• When I run a batch script using a GDAL/OGR program, I can detect if an error occured by checking ERRORLEVEL for the value 1.

  • When using GDAL/OGR in python or .NET, I get an exception when an error occurs.

How do I detect if a Warning was issued during the execution?

Even though a process can execute to the end despite of warnings, the output might be corrupt with respect to the data I expect. You could argue that I ought to check for these corruptions, but since I have control of the entire process, I would like to be able to stop when a warning is issued.

  • You can modify the error handling behaviour at the C level (see gdal.org/cpl__error_8h.html), including turning warning into errors and setting error handlers. I don't see anything that will expose that to non-C APIs though.
    – BradHards
    Dec 6, 2012 at 20:16
  • 1
    I think this question is more fitted to be asked at stackoverflow.com ?
    – nickves
    Dec 7, 2012 at 0:57
  • @BradHards: I would rather not dive into the C code and compile the stuff my self.
    – Chau
    Dec 7, 2012 at 7:38
  • 1
    @nickves: I have asked the question here because I expect the folks using GDAL/OGR to be using this forum.
    – Chau
    Dec 7, 2012 at 7:39

1 Answer 1


If using GDAL 1.10+ the python bindings allow you to specify a python callable as an error handler. However, these error handlers appear to be called in a separate thread and any exceptions raised do not propagate back to the main thread. So something like this won't work:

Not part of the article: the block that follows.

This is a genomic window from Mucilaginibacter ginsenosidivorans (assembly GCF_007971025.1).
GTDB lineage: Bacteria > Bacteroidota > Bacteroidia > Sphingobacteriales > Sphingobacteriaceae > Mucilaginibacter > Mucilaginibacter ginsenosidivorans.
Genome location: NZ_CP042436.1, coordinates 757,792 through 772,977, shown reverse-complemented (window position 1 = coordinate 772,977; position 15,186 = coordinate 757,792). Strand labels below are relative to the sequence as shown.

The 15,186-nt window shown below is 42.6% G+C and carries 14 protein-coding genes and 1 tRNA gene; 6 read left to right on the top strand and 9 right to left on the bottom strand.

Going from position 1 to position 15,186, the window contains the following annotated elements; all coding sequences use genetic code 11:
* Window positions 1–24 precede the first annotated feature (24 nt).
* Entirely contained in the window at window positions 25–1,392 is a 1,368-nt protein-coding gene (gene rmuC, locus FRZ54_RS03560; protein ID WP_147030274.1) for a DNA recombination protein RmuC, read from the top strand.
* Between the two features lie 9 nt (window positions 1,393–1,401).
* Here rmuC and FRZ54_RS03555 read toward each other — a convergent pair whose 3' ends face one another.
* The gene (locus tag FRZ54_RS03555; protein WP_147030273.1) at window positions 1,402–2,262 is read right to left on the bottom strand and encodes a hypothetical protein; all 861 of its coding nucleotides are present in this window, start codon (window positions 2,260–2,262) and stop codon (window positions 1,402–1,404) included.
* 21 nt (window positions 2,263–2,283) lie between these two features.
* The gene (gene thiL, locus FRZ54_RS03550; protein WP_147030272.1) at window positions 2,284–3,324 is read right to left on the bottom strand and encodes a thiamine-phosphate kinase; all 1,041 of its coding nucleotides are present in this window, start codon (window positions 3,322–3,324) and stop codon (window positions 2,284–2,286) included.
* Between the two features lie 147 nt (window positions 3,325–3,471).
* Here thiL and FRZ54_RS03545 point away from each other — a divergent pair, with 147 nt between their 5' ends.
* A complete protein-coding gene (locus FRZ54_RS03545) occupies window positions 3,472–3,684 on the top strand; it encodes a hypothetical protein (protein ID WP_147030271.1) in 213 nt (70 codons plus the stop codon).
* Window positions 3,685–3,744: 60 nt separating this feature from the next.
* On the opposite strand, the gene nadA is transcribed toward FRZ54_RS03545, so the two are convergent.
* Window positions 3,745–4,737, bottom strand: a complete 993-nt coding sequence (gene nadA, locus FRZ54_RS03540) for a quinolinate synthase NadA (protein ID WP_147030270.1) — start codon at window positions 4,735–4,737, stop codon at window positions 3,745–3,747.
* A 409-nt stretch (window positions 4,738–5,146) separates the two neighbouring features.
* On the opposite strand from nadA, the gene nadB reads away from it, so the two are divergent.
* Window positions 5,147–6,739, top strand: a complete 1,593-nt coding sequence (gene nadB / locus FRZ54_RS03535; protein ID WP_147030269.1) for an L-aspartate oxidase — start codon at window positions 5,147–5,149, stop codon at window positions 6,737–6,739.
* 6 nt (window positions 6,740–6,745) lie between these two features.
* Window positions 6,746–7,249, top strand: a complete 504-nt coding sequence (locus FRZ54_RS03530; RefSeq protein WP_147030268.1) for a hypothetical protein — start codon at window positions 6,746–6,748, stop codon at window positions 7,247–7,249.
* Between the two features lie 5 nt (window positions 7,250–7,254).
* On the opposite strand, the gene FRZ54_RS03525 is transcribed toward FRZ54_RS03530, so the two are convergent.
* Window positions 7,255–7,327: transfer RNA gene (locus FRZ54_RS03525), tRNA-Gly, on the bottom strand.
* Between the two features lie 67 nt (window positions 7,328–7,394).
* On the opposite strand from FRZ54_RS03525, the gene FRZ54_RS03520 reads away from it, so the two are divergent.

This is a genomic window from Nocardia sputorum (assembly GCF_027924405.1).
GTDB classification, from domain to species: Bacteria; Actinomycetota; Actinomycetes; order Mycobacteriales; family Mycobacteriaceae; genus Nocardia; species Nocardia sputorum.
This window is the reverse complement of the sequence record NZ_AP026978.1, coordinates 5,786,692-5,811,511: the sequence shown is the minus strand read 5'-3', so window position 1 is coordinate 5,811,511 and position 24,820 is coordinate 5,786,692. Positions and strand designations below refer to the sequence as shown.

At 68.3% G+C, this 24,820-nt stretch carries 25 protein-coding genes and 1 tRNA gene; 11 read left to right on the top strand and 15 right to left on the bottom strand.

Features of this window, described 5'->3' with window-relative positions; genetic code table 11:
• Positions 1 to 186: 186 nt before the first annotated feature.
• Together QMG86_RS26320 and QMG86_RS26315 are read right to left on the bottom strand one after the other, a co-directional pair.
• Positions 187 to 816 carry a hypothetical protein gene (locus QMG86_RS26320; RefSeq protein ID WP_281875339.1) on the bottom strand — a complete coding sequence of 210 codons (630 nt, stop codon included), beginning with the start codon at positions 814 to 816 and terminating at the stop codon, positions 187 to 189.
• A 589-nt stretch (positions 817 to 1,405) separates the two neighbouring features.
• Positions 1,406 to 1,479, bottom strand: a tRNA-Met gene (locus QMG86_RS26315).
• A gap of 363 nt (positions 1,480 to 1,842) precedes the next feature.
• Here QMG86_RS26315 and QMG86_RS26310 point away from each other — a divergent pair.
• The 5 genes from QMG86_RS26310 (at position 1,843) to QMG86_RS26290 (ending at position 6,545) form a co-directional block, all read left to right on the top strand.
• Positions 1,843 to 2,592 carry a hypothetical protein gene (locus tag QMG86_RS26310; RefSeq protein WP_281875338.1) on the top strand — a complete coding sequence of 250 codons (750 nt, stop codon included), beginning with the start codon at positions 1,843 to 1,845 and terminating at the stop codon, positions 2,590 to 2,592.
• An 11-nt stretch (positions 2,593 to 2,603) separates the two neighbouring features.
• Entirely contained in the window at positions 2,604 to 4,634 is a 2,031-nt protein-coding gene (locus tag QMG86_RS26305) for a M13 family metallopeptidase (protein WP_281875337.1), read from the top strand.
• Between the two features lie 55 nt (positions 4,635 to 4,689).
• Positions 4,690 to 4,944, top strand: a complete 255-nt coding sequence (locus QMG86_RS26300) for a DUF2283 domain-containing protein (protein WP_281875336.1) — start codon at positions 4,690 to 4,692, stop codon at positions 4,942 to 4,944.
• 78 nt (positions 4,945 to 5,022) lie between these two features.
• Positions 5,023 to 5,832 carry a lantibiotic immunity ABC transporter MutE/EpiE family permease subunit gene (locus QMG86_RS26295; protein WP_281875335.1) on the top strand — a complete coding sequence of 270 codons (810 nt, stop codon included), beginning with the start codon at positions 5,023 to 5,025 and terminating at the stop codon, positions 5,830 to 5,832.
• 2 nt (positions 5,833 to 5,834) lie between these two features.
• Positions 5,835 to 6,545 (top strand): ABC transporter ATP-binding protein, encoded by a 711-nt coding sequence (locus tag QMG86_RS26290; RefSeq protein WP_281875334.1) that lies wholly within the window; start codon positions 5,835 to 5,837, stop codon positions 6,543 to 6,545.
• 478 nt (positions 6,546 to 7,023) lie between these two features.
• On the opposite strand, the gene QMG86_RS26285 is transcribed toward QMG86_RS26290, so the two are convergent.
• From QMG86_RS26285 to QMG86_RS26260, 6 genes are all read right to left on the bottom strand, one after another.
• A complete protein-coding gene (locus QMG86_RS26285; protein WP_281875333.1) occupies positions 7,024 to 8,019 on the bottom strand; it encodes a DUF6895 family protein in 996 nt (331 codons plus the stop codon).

from osgeo import gdal

def error_handler(err_level, err_no, err_msg):

    if err_class >= gdal.CE_Warning:
        raise RuntimeError(err_level, err_no, err_msg) #this exception does not propagate back to main thread!
    else: print err_msg

if __name__=='__main__':

    #Test custom error handler
    gdal.Error(gdal.CE_Warning,2,'test warning message')

But you can do something like this:

from osgeo import gdal

class GdalErrorHandler(object):
    def __init__(self):

    def handler(self, err_level, err_no, err_msg):

if __name__=='__main__':

    handler=err.handler # Note don't pass class method directly or python segfaults
                        # due to a reference counting bug 
                        # http://trac.osgeo.org/gdal/ticket/5186#comment:4

    gdal.UseExceptions() #Exceptions will get raised on anything >= gdal.CE_Failure

        gdal.Error(gdal.CE_Warning,1,'gdal.CE_Warning warning')
    except Exception as e:
        print 'Operation raised an exception'
        print e
        print 'No exception'
        if err.err_level >= gdal.CE_Warning:
            raise RuntimeError(err.err_level, err.err_no, err.err_msg)
        print err.err_level, err.err_no, err.err_msg

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